Thursday, 21 August 2014

Comet C2/2014 E2 Jacques

From the last 3 or 4 nights, I would say that all of them could have been to be observable nights at one point or other.  Alas, due to work commitments, I haven't been able to observe on any of them.  Not to worry though, the coming weekend looks goo, so with clear skies forecast, and the moon showing very little, I'm looking forward to a good weekend.  This good spell of conditions should coincide quite nicely with passing of come E2/Jacques with Cassiopeia.  I look forward to it as the comet is putting on a reasonable display and is easily observable in scopes of the size that I own.
Though there has been plenty of work for me in the evenings and nights so far this week, I did manage to get outside with the DSLR last night and take a few frames before some high level cloud rolled in.  These are experimental photos and have had minimal processing.  Hopefully on the weekend, I will have the chance to try out some prime focus photography.  I will post the results if and when I manage to get them.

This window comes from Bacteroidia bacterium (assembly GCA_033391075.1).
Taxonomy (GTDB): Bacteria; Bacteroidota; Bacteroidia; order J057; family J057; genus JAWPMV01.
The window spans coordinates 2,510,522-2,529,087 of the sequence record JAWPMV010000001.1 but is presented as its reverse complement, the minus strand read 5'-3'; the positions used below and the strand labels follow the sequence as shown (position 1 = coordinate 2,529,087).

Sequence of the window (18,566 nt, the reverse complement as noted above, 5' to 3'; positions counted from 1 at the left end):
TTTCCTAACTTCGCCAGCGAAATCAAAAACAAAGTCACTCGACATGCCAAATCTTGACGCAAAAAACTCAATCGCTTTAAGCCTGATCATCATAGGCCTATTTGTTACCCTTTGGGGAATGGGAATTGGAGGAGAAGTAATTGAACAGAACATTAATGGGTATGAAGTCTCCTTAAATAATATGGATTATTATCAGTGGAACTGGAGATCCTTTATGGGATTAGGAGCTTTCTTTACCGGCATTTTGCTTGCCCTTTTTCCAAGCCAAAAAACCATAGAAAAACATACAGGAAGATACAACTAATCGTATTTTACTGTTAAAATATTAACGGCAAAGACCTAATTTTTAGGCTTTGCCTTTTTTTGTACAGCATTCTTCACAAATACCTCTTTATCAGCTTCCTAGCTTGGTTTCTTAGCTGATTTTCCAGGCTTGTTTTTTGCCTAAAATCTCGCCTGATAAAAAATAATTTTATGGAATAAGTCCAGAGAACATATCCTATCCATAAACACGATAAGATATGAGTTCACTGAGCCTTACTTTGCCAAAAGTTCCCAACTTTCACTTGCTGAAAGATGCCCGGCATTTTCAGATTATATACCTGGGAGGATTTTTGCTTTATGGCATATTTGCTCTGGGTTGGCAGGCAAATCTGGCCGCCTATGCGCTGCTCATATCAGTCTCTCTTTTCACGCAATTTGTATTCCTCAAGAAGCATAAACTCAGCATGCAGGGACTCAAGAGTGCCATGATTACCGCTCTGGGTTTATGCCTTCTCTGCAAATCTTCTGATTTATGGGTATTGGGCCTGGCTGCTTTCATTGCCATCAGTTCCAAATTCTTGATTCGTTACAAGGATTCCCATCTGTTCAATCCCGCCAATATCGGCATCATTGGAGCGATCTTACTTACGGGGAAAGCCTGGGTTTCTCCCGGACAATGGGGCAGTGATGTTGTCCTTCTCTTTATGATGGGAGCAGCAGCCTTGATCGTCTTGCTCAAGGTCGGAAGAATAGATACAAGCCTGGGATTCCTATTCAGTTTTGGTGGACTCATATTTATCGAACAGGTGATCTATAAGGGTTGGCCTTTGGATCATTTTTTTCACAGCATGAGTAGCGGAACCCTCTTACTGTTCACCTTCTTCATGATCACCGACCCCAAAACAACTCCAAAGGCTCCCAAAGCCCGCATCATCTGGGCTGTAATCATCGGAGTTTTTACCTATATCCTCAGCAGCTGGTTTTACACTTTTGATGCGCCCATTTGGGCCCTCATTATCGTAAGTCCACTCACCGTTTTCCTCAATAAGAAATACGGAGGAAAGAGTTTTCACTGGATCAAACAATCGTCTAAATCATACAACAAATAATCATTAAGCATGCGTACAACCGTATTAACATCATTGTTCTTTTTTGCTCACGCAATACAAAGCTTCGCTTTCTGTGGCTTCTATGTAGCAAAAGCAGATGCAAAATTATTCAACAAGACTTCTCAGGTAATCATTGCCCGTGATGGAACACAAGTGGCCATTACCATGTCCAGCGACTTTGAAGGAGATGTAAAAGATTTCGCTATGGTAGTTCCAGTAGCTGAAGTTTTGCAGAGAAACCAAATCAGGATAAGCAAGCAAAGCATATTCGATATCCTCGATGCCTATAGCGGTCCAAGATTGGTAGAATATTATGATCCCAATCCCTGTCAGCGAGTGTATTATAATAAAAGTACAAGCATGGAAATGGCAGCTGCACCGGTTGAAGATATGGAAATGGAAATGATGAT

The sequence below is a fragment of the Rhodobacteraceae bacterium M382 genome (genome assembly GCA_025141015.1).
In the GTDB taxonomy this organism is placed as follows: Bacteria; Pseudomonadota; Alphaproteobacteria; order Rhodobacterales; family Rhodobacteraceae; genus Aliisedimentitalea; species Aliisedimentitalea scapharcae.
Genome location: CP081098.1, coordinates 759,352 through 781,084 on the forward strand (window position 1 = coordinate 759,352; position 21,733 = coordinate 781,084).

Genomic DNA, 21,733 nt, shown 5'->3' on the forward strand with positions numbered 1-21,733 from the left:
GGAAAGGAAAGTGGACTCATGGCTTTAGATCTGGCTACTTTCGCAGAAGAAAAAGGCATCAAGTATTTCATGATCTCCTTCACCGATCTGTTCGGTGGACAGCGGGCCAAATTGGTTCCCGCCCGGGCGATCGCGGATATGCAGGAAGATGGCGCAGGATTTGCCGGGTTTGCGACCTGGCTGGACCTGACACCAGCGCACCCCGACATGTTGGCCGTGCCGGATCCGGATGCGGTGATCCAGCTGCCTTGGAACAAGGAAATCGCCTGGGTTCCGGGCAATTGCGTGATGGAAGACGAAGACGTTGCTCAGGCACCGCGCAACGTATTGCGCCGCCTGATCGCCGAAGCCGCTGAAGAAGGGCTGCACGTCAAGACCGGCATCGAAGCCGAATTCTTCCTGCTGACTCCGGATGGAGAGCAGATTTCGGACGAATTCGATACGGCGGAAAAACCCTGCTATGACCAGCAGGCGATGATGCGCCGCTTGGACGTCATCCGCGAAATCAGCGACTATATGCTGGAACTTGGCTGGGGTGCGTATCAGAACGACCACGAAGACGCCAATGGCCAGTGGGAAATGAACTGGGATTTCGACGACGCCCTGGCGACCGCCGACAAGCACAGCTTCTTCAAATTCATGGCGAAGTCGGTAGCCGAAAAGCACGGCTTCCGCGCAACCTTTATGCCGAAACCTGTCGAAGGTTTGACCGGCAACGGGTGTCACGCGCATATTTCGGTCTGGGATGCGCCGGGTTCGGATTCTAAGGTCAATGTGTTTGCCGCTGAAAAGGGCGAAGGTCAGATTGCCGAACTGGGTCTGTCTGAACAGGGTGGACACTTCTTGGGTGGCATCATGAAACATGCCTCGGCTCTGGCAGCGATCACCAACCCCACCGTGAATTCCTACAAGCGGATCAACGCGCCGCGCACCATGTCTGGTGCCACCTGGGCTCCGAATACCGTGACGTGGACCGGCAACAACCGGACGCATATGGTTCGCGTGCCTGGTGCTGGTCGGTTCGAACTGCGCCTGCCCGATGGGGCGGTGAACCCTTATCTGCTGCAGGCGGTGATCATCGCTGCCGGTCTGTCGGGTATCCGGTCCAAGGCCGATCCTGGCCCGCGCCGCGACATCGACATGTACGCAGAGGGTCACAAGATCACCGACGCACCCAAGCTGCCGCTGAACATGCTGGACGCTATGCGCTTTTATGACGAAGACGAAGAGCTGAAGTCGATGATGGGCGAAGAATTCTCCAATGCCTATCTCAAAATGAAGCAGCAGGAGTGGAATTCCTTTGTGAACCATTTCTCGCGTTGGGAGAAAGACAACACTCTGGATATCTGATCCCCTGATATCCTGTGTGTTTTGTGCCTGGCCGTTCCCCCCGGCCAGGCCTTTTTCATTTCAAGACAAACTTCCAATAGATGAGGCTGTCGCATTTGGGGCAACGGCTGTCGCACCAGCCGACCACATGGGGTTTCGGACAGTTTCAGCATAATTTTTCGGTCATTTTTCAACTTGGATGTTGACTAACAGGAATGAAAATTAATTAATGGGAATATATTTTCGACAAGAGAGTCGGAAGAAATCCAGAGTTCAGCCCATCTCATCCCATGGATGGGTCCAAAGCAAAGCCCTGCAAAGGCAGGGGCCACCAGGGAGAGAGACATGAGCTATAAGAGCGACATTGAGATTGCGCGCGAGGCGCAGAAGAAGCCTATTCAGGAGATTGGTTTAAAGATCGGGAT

There are two photos worthy of posting from last night. The first was taken with the comet being the objective.  It's just a bit dimmer than naked eye for me, but with its current position near Cassiopeia
, it was going to easy to locate.  To help with it's identification, I have circled it in red.


It's quite tricky to pick out on a picture this size - but trust me, it is there!
With my attention on the Cassiopeia constellation, I though I would take a wider field show to capture the constellation as a whole.  When I reviewed the photos afterwards, as well as the constellation, I also managed two globular clusters in the same vicinity.  After some research with my new copy of The Cambridge Star atlas (birthday pressie from the Jefferies household) I was able to identify them as NGC 869 and NGC 884.  Though in the vicinity of Cassiopeia, they are actually cataloged as being in Perseus.  Both of them are approximately 4.4 in magnitude.


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